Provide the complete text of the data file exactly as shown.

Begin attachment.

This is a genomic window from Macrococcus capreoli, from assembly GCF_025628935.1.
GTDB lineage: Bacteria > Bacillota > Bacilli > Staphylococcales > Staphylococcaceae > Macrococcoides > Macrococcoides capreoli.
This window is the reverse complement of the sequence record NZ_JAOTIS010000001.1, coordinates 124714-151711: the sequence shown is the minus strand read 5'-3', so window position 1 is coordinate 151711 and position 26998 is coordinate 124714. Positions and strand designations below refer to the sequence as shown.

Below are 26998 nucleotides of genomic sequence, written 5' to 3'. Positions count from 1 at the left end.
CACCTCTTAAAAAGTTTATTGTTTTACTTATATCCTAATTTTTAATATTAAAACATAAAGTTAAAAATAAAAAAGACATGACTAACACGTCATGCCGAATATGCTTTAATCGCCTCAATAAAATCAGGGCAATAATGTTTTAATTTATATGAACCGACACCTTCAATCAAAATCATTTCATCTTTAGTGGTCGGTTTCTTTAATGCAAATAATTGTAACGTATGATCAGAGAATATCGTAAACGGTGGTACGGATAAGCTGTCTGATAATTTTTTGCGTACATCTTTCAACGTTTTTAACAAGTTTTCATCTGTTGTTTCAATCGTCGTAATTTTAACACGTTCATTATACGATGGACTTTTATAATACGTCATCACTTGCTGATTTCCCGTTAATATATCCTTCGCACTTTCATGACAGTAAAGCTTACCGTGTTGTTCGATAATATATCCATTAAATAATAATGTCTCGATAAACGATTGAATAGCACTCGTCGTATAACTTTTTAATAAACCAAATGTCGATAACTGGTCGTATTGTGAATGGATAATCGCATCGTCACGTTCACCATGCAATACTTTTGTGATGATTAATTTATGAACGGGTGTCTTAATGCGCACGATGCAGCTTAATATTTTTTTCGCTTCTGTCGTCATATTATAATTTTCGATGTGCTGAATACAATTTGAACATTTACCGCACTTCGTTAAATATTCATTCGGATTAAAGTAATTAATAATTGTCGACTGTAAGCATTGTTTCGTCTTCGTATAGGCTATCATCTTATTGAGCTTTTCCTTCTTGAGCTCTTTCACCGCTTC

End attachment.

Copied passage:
This is a genomic window from Macrococcus capreoli, from assembly GCF_025628935.1.
GTDB lineage: Bacteria > Bacillota > Bacilli > Staphylococcales > Staphylococcaceae > Macrococcoides > Macrococcoides capreoli.
This window is the reverse complement of the sequence record NZ_JAOTIS010000001.1, coordinates 124714-151711: the sequence shown is the minus strand read 5'-3', so window position 1 is coordinate 151711 and position 26998 is coordinate 124714. Positions and strand designations below refer to the sequence as shown.

Below are 26998 nucleotides of genomic sequence, written 5' to 3'. Positions count from 1 at the left end.
CACCTCTTAAAAAGTTTATTGTTTTACTTATATCCTAATTTTTAATATTAAAACATAAAGTTAAAAATAAAAAAGACATGACTAACACGTCATGCCGAATATGCTTTAATCGCCTCAATAAAATCAGGGCAATAATGTTTTAATTTATATGAACCGACACCTTCAATCAAAATCATTTCATCTTTAGTGGTCGGTTTCTTTAATGCAAATAATTGTAACGTATGATCAGAGAATATCGTAAACGGTGGTACGGATAAGCTGTCTGATAATTTTTTGCGTACATCTTTCAACGTTTTTAACAAGTTTTCATCTGTTGTTTCAATCGTCGTAATTTTAACACGTTCATTATACGATGGACTTTTATAATACGTCATCACTTGCTGATTTCCCGTTAATATATCCTTCGCACTTTCATGACAGTAAAGCTTACCGTGTTGTTCGATAATATATCCATTAAATAATAATGTCTCGATAAACGATTGAATAGCACTCGTCGTATAACTTTTTAATAAACCAAATGTCGATAACTGGTCGTATTGTGAATGGATAATCGCATCGTCACGTTCACCATGCAATACTTTTGTGATGATTAATTTATGAACGGGTGTCTTAATGCGCACGATGCAGCTTAATATTTTTTTCGCTTCTGTCGTCATATTATAATTTTCGATGTGCTGAATACAATTTGAACATTTACCGCACTTCGTTAAATATTCATTCGGATTAAAGTAATTAATAATTGTCGACTGTAAGCATTGTTTCGTCTTCGTATAGGCTATCATCTTATTGAGCTTTTCCTTCTTGAGCTCTTTCACCGCTTC